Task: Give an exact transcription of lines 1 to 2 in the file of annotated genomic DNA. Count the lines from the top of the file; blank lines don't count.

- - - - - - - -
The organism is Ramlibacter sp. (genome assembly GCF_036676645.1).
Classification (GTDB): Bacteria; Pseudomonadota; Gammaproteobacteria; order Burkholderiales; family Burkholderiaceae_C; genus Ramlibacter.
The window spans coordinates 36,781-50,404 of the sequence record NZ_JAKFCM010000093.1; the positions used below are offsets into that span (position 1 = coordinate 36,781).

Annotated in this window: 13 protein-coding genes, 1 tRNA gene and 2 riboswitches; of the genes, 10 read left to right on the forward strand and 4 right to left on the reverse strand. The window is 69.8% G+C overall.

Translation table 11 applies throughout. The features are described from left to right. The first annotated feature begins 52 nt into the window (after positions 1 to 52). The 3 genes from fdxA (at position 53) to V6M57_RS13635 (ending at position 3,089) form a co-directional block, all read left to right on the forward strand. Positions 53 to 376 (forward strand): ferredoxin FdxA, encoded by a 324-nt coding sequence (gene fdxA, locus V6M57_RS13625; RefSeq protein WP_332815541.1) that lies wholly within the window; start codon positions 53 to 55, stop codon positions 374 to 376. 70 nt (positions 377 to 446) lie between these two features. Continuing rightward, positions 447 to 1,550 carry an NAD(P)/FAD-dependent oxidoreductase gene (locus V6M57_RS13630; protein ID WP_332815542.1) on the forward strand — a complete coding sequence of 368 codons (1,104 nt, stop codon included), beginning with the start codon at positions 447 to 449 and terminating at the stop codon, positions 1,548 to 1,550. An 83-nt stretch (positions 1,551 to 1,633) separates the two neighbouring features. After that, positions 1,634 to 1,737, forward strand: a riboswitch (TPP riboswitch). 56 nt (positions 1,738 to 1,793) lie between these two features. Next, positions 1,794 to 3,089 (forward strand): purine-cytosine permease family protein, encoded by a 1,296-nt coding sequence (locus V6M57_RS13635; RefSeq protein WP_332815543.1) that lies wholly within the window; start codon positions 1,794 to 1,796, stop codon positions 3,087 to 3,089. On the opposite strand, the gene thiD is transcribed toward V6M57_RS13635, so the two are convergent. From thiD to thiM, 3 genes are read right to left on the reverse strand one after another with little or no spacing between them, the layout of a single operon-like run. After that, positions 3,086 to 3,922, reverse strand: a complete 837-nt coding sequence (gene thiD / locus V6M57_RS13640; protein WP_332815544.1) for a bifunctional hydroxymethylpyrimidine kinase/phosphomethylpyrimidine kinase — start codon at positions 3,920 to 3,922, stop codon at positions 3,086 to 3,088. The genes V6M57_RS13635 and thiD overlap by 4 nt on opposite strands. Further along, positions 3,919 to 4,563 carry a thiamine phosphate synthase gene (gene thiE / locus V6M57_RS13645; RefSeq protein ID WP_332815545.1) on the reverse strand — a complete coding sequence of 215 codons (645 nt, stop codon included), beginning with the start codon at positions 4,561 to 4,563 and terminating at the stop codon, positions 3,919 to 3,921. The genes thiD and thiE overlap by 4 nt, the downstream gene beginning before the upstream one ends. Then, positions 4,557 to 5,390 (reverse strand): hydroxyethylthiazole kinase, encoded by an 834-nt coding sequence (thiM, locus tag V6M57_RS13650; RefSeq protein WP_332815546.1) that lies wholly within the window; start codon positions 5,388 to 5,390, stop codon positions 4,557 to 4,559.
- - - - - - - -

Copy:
The organism is Ramlibacter sp. (genome assembly GCF_036676645.1).
Classification (GTDB): Bacteria; Pseudomonadota; Gammaproteobacteria; order Burkholderiales; family Burkholderiaceae_C; genus Ramlibacter.